How can you tell it's done, you may ask? While it's fermenting, it smells nasty. If you open the lid that is. I was also having some problems with my seals - i'd replaced the old, rotten french seals on these 'made in France' jars, and the seal i replaced it with wasn't as wide as the original. Plus my recipe made a bit more than usual with that added half a purple cabbage so there wasn't enough room at the top - you really do have to leave that 1 inch of room! I kept waking up to liquid oozing out of the top. Not so pretty.
Anyhoo: solution= i removed some of the veg and put it in a separate little jelly jar. I also added another rubber seal to really seal that lid! Worked great.
Back to the when is it done issue: While it's fermenting it's quite okay to open the lid daily and press the veg down into the liquid (with clean hand or spoon!)(Some texts disagree with this and encourage you to keep it well sealed through the entire process to keep any oxygen out, i'll try that next time and report back if i notice a difference). You'll smell it - it will smell bad. You will wonder what the heck you're about to feed your family and why does it smell rotten. Never fear. In two - 5 or so days you'll open it and release a ton of pressure. Inside will be a zesty, softened mixture of veg that smells and tastes tangy, pickly, and spicy if you added hot peppers. Mine was still quite fizzy last night which is why i let it sit until morning. This morning the liquid was beginning to sink a bit and the veg definitely tasted like Kim Chee.
My recipe made 4 pints, in this case 3 pints for me and 2 jelly jars for friends. I added 2 jalapenos, habaneros and some dried cayenne and let me tell you
it is spicy!
Serve kim chee with soup, as a condiment, in spring rolls, as a side dish, as a mid afternoon snack.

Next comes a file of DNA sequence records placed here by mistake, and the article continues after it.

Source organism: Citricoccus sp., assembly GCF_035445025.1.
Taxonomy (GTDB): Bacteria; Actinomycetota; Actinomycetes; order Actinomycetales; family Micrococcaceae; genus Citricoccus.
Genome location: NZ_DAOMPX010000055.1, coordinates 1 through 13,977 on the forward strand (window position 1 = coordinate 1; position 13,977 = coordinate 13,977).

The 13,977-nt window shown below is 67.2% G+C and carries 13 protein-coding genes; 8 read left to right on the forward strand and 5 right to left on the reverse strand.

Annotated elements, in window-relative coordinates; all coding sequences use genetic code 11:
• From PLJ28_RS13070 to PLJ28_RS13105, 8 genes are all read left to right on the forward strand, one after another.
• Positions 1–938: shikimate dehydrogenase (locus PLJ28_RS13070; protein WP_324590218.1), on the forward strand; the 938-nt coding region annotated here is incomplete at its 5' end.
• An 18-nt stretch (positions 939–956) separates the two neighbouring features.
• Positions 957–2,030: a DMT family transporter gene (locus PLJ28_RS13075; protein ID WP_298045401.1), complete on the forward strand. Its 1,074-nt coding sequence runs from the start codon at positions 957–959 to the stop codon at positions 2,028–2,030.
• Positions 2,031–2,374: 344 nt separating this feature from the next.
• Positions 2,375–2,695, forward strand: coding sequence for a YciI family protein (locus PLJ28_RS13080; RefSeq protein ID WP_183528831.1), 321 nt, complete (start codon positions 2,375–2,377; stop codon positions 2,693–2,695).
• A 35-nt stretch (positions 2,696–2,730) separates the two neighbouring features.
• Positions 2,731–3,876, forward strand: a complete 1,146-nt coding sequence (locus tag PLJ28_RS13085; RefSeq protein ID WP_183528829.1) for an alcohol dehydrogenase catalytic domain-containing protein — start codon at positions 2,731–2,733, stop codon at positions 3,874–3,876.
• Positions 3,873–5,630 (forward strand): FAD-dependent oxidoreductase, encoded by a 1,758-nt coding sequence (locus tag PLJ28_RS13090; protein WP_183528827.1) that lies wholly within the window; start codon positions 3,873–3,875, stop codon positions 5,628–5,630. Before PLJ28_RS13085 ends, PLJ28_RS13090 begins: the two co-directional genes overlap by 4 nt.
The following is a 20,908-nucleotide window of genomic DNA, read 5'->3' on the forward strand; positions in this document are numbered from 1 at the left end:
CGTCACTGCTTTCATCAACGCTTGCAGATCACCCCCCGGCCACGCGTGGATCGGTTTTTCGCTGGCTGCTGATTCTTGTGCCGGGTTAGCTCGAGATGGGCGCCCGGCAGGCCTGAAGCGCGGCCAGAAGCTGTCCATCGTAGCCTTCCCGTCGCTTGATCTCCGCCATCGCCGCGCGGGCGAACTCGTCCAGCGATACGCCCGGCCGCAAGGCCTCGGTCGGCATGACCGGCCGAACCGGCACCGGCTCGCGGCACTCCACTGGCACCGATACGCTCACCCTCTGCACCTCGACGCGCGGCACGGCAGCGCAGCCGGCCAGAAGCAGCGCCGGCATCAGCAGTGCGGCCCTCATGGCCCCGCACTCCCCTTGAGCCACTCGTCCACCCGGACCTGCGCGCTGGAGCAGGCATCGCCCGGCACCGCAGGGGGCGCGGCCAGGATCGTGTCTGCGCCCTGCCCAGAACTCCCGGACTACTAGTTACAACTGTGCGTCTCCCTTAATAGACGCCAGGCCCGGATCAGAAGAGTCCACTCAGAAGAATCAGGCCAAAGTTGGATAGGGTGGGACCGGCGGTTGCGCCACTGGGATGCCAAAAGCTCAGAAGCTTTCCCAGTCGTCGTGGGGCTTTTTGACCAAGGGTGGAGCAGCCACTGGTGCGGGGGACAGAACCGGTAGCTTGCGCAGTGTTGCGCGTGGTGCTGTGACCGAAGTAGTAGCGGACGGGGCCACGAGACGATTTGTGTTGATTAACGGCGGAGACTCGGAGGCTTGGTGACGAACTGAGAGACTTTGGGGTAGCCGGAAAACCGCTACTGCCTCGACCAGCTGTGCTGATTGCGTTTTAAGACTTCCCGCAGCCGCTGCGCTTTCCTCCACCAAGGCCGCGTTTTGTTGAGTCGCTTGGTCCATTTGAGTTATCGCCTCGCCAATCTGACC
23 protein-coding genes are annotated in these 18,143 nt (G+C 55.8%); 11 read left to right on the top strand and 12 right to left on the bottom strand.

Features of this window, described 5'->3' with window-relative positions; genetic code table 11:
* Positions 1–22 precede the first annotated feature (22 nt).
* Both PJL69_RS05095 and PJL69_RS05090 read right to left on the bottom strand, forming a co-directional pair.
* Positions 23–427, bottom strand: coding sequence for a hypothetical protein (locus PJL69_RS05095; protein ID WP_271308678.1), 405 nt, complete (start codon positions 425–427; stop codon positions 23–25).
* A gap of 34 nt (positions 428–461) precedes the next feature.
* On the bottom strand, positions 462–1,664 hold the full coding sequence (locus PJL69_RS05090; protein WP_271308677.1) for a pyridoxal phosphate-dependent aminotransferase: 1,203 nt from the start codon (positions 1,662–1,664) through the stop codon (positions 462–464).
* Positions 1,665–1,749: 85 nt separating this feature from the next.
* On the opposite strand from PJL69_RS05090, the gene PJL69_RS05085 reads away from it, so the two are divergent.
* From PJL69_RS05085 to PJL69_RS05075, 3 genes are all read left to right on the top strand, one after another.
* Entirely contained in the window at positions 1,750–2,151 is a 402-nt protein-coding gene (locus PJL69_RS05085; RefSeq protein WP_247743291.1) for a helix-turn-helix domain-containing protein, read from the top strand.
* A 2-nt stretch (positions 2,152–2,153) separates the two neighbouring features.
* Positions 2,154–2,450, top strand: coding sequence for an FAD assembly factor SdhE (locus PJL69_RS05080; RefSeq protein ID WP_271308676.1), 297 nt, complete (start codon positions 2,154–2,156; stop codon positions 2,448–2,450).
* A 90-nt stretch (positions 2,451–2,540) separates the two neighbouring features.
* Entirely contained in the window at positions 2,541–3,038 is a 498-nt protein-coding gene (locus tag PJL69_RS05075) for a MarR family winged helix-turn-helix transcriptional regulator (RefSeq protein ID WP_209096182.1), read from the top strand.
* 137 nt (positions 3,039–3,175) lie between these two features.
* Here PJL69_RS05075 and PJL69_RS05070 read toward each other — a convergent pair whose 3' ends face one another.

Fermented foods, like kimchee, aid in digestion and should be on your menu daily.
Fermenting foods is an ancient art - one of the first methods of preserving food that is often forgotten today. In the modern world so many things need to be mass produced and safe across a large range of variables and fermenting is best done in smaller batches. It is easy to do at home and perfectly safe if the correct precautions are taken: use fresh produce, clean jars and hands, and fresh (preferably raw if you can get it) whey.
Lacto-fermentation (in this case adding whey) preserves the food by inhibiting the bad bacterias with the lactic acid, and provides helpful enzymes and anticarcinogenic substances, promoting healthy flora in your digestive system. You may have seen the commercials for live yogurts being so great for your intestine and 'regularity'? The modern methods of pasteurization and high heat preparations have killed the lactobicilli in our foods - replace it by eating more fermented foods and get that body workin'!
This also goes for whole grains: there was a time when no one ate whole grains without first soaking, sprouting, or fermenting them - this was done to preserve the grains and to increase digestibility. The phytic acid on the bran of the grains inhibits the absorption of nutrients, minerals and vitamins that you're trying to get out of the whole grain. By soaking the grains first, you are essentially pre-digesting it and thus increasing the amount of goodness your body is capable of absorbing. So get rid of that 'puffed wheat' and 'bran flake' and soak yourself some steel cut oats for breakfast!
Have you fermented at home? what's your favorite recipe?
(i for one can't wait to make some pickles this summer!)